Toray Advanced Composites, together with partners from industry and academia, has been awarded funding from the Dutch Ministry of Economic Affairs and Climate Policy’s Research and Development for Mobility scheme for the development of a long-life, fully composite liquid hydrogen tank for civil aviation.
Hydrogen has been identified by the European Commission (EC) as a key priority to achieve the European Green Deal for a sustainable economy. By converting the construction of the hydrogen tank from existing metallic solutions to composites, the liquid hydrogen (LH2) composite tank will achieve weight savings that enable the advancement of liquid hydrogen as a sustainable fuel source for civil aviation. This will lower the carbon footprint of air travel and increase and extend the flight range of aircraft fleet by reducing construction weight and cost.
The cross-sector research undertaken as part of this program aims to result in a lightweight composite tank that can withstand the incredibly low temperature of liquid hydrogen, minus 253°C. The project will focus on both composite tank construction, digital design strategies and production technologies.
The consortium comprises 13 partners across academia and industry: Aircraft Development and Systems Engineering (ADSE), Airborne, Bold Findings, Cryoworld, GKN Aerospace’s Fokker business, IT’S Engineering, KVE, NLR, PhotonFirst Technologies, Somni Solutions, TANIQ, and Technical University Delft together with SAM|XL.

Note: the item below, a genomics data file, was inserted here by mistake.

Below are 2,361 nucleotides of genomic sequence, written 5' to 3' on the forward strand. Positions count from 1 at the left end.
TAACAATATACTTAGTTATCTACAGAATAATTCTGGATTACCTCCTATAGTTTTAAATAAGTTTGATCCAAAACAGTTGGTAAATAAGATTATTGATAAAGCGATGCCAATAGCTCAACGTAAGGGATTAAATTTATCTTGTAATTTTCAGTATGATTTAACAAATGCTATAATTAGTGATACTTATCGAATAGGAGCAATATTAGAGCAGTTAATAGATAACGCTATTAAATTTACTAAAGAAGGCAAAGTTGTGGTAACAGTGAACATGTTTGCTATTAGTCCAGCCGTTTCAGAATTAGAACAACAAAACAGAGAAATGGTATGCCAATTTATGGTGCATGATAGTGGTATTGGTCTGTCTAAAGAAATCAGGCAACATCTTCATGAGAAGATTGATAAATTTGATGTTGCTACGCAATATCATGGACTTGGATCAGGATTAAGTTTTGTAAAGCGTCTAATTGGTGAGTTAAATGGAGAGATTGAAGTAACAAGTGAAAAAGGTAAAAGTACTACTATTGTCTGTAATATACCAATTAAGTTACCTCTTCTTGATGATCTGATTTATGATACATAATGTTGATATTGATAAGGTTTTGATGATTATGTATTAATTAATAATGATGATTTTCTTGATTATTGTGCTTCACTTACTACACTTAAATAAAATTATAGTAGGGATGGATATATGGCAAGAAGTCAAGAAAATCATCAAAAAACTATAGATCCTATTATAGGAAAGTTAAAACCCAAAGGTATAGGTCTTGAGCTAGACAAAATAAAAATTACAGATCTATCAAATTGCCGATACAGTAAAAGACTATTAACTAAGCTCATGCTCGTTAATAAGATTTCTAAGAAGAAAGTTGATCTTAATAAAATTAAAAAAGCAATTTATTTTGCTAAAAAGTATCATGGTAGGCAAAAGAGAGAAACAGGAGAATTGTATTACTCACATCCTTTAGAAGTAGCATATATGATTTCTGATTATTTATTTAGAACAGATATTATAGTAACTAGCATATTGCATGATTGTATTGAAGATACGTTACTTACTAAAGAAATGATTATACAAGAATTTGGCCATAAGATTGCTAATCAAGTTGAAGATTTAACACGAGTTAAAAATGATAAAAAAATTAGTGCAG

Frank Meurs, managing director, Toray Advanced Composites, said: “We are delighted to have been granted this funding. By joining together the best of Dutch industries and institutes in a unique consortium, we will contribute to the acceleration of hydrogen technology into aerospace as a sustainable fuel source for the future. This project underlines the commitment across the supply chain to drive forward sustainable propulsion technologies and is conducted in full alignment with the major aircraft and engine manufacturers.”